If I don’t have a place to spend the night I have to keep that in mind and be ready to make that decision when necessary.

I smile most of the time and wave if it feels safe. No accidents.

If the heat becomes unbearable I will go to the door of a commercial establishment and ask to get in their a/c to cool off a little. I have never been turned down from that request.

Dogs are a problem sometimes. I use a Daser. It makes the noise that bothers them and has done an excellent job. I have to keep in mind that I can’t scare a dog from beside the road, with the Daser, into the road and cause an accident.

I watch drivers coming at me to see if they are erratic or texting and if so I head away from the road.

This post shares a little of what it’s like to be out there. I seem to enjoy it a lot.

7.27.2015 – Cherokee County

The reporter and the photographer came out early to accommodate us. We appreciate it. The Cherokee Tribune had also provided coverage when we passed through this beautiful county in 2013.

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Tyler and Ethan covered a little ground with me this morning.

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I stopped at Fire Station 22 and one of the young men said “hi Jack” That was a surprise. It turns out that he is my friend on Facebook. It was great to meet him and 3 of the other firemen.

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As I was nearing the Cherokee County Courthouse this young man wanted to know what my story was. We chatted a few minutes. It turns out that he backpacked from Springer Mountain, GA to Pennsylvania on the Appalachian Trail.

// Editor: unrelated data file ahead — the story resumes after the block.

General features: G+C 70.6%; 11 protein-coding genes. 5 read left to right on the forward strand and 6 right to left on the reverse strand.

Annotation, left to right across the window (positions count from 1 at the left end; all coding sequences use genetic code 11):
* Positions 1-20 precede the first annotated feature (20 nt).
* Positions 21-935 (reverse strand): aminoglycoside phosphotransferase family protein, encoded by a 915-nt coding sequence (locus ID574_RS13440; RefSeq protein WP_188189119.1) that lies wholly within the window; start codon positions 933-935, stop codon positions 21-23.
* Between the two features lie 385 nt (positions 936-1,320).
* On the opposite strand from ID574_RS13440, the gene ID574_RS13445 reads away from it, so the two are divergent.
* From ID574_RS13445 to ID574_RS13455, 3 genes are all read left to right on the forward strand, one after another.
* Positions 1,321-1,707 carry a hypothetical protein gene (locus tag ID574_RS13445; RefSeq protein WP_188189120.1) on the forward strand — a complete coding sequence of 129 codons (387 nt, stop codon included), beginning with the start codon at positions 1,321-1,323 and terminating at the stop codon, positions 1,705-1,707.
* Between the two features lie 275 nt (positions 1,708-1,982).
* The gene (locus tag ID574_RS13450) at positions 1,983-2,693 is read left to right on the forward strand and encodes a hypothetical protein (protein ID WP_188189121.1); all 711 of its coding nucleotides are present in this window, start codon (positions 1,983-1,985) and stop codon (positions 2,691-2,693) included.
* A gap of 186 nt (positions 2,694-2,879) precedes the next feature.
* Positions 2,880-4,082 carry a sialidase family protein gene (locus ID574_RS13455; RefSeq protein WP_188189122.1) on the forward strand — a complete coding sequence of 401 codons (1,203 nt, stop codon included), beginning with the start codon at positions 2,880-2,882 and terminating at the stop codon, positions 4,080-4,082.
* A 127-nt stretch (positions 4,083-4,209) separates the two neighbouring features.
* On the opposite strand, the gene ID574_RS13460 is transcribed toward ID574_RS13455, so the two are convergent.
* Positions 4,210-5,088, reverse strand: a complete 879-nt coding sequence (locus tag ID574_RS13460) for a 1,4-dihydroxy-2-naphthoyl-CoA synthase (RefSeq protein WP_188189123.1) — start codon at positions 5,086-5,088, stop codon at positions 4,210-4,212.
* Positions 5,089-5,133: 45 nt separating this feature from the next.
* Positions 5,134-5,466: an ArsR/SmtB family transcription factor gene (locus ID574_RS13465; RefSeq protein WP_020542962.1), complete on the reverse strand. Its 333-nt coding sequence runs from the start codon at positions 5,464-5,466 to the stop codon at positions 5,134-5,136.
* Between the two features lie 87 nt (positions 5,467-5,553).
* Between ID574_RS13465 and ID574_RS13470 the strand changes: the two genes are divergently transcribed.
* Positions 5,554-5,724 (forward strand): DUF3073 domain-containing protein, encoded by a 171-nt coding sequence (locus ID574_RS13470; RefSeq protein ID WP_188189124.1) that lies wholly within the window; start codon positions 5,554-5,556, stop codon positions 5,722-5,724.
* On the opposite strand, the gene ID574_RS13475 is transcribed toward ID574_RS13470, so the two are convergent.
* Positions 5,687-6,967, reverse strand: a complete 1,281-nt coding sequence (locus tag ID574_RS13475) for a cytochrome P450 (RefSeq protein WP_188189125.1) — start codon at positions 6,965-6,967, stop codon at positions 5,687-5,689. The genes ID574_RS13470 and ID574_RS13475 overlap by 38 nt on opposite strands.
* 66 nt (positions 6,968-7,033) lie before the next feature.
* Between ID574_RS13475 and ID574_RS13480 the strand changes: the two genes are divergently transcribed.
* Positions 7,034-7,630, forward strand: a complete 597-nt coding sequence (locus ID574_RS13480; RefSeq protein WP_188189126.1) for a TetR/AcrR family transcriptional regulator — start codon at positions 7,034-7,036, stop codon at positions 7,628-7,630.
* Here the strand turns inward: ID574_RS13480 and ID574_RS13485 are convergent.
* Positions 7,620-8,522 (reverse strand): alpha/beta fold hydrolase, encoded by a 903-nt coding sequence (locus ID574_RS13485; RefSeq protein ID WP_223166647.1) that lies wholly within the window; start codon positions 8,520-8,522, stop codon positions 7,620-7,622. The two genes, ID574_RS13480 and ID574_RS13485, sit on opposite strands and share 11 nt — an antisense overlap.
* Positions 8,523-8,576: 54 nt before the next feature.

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Yep, here it is. The picture of the Cherokee County Courthouse, Wilson and I.

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Ended the day at the Georgian Hills Restaurant in downtown Canton, with Amy, Tyler, Ethan and grandma.

The temperature reached 90 degrees and the humidity was 48%. I was soaking wet from sweating.

The Cherokee Tribune is much appreciated for coming out. The 2 young ladies were awesome. The story the one on the left writes and the picture the one on the right took will raise awareness.

Let me tell you about dreams…..

Several years ago I had just finished watching Forrest Gump again. This was a couple of years before I decided to Run across America. I distinctly remember thinking “one day I will Run where Mr. Gump finished his run.”